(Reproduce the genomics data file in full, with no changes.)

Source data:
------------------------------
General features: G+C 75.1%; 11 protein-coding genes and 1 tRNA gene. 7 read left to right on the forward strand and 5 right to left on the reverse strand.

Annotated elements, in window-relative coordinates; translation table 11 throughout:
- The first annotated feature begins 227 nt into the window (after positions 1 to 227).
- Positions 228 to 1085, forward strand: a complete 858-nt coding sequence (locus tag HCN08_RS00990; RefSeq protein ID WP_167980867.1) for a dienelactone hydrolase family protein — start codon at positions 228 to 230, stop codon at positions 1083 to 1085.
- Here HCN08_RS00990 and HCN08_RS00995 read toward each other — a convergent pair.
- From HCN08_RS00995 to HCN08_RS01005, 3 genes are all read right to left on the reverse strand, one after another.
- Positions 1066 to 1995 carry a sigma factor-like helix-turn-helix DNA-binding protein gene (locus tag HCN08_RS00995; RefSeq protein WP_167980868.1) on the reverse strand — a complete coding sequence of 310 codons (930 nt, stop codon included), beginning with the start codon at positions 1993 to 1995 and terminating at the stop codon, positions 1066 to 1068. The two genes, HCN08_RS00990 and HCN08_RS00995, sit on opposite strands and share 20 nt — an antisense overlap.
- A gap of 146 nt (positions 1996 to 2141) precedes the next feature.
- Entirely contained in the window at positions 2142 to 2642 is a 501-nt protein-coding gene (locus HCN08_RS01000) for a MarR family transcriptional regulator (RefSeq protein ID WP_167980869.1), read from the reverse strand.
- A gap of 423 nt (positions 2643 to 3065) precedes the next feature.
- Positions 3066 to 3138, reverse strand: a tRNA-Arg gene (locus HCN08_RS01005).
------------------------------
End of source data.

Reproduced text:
General features: G+C 75.1%; 11 protein-coding genes and 1 tRNA gene. 7 read left to right on the forward strand and 5 right to left on the reverse strand.

Annotated elements, in window-relative coordinates; translation table 11 throughout:
- The first annotated feature begins 227 nt into the window (after positions 1 to 227).
- Positions 228 to 1085, forward strand: a complete 858-nt coding sequence (locus tag HCN08_RS00990; RefSeq protein ID WP_167980867.1) for a dienelactone hydrolase family protein — start codon at positions 228 to 230, stop codon at positions 1083 to 1085.
- Here HCN08_RS00990 and HCN08_RS00995 read toward each other — a convergent pair.
- From HCN08_RS00995 to HCN08_RS01005, 3 genes are all read right to left on the reverse strand, one after another.
- Positions 1066 to 1995 carry a sigma factor-like helix-turn-helix DNA-binding protein gene (locus tag HCN08_RS00995; RefSeq protein WP_167980868.1) on the reverse strand — a complete coding sequence of 310 codons (930 nt, stop codon included), beginning with the start codon at positions 1993 to 1995 and terminating at the stop codon, positions 1066 to 1068. The two genes, HCN08_RS00990 and HCN08_RS00995, sit on opposite strands and share 20 nt — an antisense overlap.
- A gap of 146 nt (positions 1996 to 2141) precedes the next feature.
- Entirely contained in the window at positions 2142 to 2642 is a 501-nt protein-coding gene (locus HCN08_RS01000) for a MarR family transcriptional regulator (RefSeq protein ID WP_167980869.1), read from the reverse strand.
- A gap of 423 nt (positions 2643 to 3065) precedes the next feature.
- Positions 3066 to 3138, reverse strand: a tRNA-Arg gene (locus HCN08_RS01005).